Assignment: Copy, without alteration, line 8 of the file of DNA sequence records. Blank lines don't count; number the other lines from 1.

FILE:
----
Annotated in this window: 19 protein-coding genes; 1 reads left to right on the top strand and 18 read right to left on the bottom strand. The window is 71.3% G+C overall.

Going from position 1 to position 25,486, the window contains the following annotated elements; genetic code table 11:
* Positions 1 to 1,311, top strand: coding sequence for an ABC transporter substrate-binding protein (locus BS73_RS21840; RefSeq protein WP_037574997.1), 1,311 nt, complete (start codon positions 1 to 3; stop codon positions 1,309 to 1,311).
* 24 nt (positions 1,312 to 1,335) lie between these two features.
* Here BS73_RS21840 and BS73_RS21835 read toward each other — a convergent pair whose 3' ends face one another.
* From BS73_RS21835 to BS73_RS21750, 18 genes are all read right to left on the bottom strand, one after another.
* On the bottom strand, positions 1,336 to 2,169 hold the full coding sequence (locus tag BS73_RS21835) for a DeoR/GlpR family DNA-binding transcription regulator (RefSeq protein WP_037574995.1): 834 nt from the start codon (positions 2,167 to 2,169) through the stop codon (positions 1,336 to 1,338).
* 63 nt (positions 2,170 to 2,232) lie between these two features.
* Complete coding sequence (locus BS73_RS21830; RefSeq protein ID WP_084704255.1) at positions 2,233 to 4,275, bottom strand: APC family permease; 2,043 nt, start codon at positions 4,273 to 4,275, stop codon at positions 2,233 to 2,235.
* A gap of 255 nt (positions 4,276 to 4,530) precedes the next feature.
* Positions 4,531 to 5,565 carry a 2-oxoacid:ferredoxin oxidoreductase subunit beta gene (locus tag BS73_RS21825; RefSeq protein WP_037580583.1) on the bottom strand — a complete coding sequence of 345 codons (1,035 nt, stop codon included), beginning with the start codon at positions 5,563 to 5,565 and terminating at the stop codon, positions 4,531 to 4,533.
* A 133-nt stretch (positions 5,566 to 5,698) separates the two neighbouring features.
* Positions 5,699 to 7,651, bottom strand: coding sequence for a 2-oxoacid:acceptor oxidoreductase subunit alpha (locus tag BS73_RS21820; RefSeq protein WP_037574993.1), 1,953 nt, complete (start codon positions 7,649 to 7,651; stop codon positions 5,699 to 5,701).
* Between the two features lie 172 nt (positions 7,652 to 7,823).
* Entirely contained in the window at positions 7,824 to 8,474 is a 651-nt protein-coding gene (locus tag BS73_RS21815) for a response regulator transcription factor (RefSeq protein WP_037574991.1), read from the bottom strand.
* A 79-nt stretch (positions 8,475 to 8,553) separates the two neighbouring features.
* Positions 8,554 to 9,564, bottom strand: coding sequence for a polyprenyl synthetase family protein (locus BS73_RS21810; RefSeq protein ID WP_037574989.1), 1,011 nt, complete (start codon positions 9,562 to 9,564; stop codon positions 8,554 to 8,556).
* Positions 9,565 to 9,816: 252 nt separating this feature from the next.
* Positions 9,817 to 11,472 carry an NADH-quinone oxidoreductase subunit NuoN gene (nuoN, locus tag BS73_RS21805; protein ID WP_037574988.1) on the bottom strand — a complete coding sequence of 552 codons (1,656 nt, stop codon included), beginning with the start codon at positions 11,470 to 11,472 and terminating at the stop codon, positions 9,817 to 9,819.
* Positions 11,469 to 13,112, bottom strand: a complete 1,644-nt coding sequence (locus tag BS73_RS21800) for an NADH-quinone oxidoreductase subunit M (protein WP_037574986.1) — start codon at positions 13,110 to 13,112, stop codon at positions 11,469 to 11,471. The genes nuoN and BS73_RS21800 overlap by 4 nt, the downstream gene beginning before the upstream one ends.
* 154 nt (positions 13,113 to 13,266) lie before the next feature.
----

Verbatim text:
* 63 nt (positions 2,170 to 2,232) lie between these two features.